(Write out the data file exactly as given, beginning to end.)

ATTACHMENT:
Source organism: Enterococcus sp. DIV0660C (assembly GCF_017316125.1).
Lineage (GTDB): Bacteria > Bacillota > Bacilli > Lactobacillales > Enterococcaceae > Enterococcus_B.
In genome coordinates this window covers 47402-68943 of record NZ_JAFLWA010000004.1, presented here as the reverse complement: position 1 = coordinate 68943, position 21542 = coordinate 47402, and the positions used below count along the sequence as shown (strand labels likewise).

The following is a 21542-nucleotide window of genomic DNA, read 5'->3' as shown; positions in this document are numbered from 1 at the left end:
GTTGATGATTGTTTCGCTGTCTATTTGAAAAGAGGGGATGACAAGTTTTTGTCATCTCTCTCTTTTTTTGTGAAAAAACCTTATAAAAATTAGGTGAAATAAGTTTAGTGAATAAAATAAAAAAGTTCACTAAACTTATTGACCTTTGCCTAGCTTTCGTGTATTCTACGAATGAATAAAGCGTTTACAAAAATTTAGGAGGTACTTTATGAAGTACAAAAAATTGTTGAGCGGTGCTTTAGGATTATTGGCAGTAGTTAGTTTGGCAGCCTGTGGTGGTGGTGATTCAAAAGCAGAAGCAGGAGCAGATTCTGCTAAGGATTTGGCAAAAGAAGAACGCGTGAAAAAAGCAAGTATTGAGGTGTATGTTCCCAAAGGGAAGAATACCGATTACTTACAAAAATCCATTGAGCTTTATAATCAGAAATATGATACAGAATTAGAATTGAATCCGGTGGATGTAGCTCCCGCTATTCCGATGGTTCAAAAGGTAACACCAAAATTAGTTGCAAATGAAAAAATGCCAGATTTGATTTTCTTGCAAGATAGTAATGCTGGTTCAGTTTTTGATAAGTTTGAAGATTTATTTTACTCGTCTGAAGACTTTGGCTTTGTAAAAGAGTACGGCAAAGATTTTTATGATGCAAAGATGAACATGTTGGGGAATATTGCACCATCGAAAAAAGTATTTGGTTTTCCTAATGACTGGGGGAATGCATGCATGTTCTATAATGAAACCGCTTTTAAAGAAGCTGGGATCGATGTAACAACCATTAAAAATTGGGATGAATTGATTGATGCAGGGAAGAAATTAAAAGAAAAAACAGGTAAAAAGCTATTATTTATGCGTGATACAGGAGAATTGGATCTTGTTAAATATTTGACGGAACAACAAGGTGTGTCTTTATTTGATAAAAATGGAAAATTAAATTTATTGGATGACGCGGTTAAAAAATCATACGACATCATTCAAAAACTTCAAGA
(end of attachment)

Source organism: Enterococcus sp. DIV0660C (assembly GCF_017316125.1).
Lineage (GTDB): Bacteria > Bacillota > Bacilli > Lactobacillales > Enterococcaceae > Enterococcus_B.
In genome coordinates this window covers 47402-68943 of record NZ_JAFLWA010000004.1, presented here as the reverse complement: position 1 = coordinate 68943, position 21542 = coordinate 47402, and the positions used below count along the sequence as shown (strand labels likewise).

The following is a 21542-nucleotide window of genomic DNA, read 5'->3' as shown; positions in this document are numbered from 1 at the left end:
GTTGATGATTGTTTCGCTGTCTATTTGAAAAGAGGGGATGACAAGTTTTTGTCATCTCTCTCTTTTTTTGTGAAAAAACCTTATAAAAATTAGGTGAAATAAGTTTAGTGAATAAAATAAAAAAGTTCACTAAACTTATTGACCTTTGCCTAGCTTTCGTGTATTCTACGAATGAATAAAGCGTTTACAAAAATTTAGGAGGTACTTTATGAAGTACAAAAAATTGTTGAGCGGTGCTTTAGGATTATTGGCAGTAGTTAGTTTGGCAGCCTGTGGTGGTGGTGATTCAAAAGCAGAAGCAGGAGCAGATTCTGCTAAGGATTTGGCAAAAGAAGAACGCGTGAAAAAAGCAAGTATTGAGGTGTATGTTCCCAAAGGGAAGAATACCGATTACTTACAAAAATCCATTGAGCTTTATAATCAGAAATATGATACAGAATTAGAATTGAATCCGGTGGATGTAGCTCCCGCTATTCCGATGGTTCAAAAGGTAACACCAAAATTAGTTGCAAATGAAAAAATGCCAGATTTGATTTTCTTGCAAGATAGTAATGCTGGTTCAGTTTTTGATAAGTTTGAAGATTTATTTTACTCGTCTGAAGACTTTGGCTTTGTAAAAGAGTACGGCAAAGATTTTTATGATGCAAAGATGAACATGTTGGGGAATATTGCACCATCGAAAAAAGTATTTGGTTTTCCTAATGACTGGGGGAATGCATGCATGTTCTATAATGAAACCGCTTTTAAAGAAGCTGGGATCGATGTAACAACCATTAAAAATTGGGATGAATTGATTGATGCAGGGAAGAAATTAAAAGAAAAAACAGGTAAAAAGCTATTATTTATGCGTGATACAGGAGAATTGGATCTTGTTAAATATTTGACGGAACAACAAGGTGTGTCTTTATTTGATAAAAATGGAAAATTAAATTTATTGGATGACGCGGTTAAAAAATCATACGACATCATTCAAAAACTTCAAGA